Panelists from Carleton, government and business debated the best ways to encourage more women-owned businesses to export their goods and services in an event organized by the Carleton Initiative for Parliamentary and Diplomatic Engagement at the residence of the German Ambassador to Canada, Her Excellency Sabine Sparwasser.

Ambassador Sparwasser told the audience of more than 100 Members of Parliament and Senators, Ambassadors, High Commissioners and other members of the diplomatic community, senior government officials, political staffers, journalists, business representatives, opinion leaders, and Carleton faculty and students that gender equality is a main priority for the G7 and Canadian and German governments.

Pamela Goldsmith-Jones, M.P. and Parliamentary Secretary to the Minister of International Trade, noted that the government was planning its largest ever trade mission for women and advocated for more programs to help facilitate women entrepreneurs.

Ailish Campbell, Chief Trade Commissioner of Canada and Assistant Deputy Minister, Global Affairs Canada, called for mainstreaming women into programs, trade missions, exporter conferences, outreach, tradeshows, and CEO roundtables.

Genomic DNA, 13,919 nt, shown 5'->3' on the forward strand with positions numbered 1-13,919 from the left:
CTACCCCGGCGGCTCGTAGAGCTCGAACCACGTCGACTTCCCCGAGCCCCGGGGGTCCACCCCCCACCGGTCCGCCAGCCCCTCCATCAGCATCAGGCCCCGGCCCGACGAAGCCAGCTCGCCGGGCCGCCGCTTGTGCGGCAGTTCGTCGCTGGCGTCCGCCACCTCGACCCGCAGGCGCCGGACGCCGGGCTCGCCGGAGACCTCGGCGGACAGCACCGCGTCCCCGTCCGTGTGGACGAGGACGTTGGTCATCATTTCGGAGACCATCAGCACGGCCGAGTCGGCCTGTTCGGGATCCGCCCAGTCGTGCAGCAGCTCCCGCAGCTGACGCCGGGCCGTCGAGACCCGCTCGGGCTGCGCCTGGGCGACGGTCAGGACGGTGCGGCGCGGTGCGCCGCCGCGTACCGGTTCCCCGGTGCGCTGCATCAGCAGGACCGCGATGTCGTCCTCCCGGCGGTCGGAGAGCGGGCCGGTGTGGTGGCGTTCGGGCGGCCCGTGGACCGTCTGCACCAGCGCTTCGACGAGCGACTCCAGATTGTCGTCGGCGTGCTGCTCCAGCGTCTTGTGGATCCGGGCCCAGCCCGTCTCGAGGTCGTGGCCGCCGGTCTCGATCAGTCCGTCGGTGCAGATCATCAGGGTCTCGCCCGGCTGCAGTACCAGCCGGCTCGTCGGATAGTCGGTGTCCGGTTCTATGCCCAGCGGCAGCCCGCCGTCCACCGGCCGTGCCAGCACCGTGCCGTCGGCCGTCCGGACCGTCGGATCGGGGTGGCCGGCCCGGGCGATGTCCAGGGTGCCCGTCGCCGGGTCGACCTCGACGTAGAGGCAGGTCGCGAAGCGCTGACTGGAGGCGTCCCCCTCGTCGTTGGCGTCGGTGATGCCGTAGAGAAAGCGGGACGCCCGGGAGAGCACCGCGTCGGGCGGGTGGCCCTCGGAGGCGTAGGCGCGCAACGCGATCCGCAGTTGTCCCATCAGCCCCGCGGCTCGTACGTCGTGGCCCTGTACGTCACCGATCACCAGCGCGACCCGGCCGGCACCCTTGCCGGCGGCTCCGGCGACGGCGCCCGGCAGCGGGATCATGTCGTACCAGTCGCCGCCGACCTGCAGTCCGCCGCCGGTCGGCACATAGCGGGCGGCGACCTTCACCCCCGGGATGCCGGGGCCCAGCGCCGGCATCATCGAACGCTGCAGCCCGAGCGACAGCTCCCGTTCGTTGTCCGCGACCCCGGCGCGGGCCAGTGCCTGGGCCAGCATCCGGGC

Nicole Verkindt, CEO of OMX, Dragon on Next Gen Den, winner of 2017 Women Entrepreneur Award, said that there was no one solution but that procurement is the most powerful lever that government and corporations have because sales are the most important factor in allowing women to take their business to the next level and export.

Meredith Lilly, Associate Professor and Simon Reisman Chair in International Affairs, Carleton University and former Foreign Affairs and International Trade Advisor to Prime Minister Stephen Harper, said that trade negotiations must be negotiated through a gender lens to ensure that there are hard targets allowing women access to temporary entrance provisions, financial services, and procurement programs.

In response to a question from Maureen Boyd, Director of the Carleton Initiative, who moderated the panel, all panelists agreed that persuasion would not be enough to close the gender gap and it was necessary to set quotas and hard targets.

Dr. André Plourde thanked the panel and offered closing remarks, noting that leadership is the most important factor to catalyze change.

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Women in International Trade Programm

Discussion summary prepared by Claire Crawford, Master’s candidate, Norman Paterson School of International Affairs, Carleton University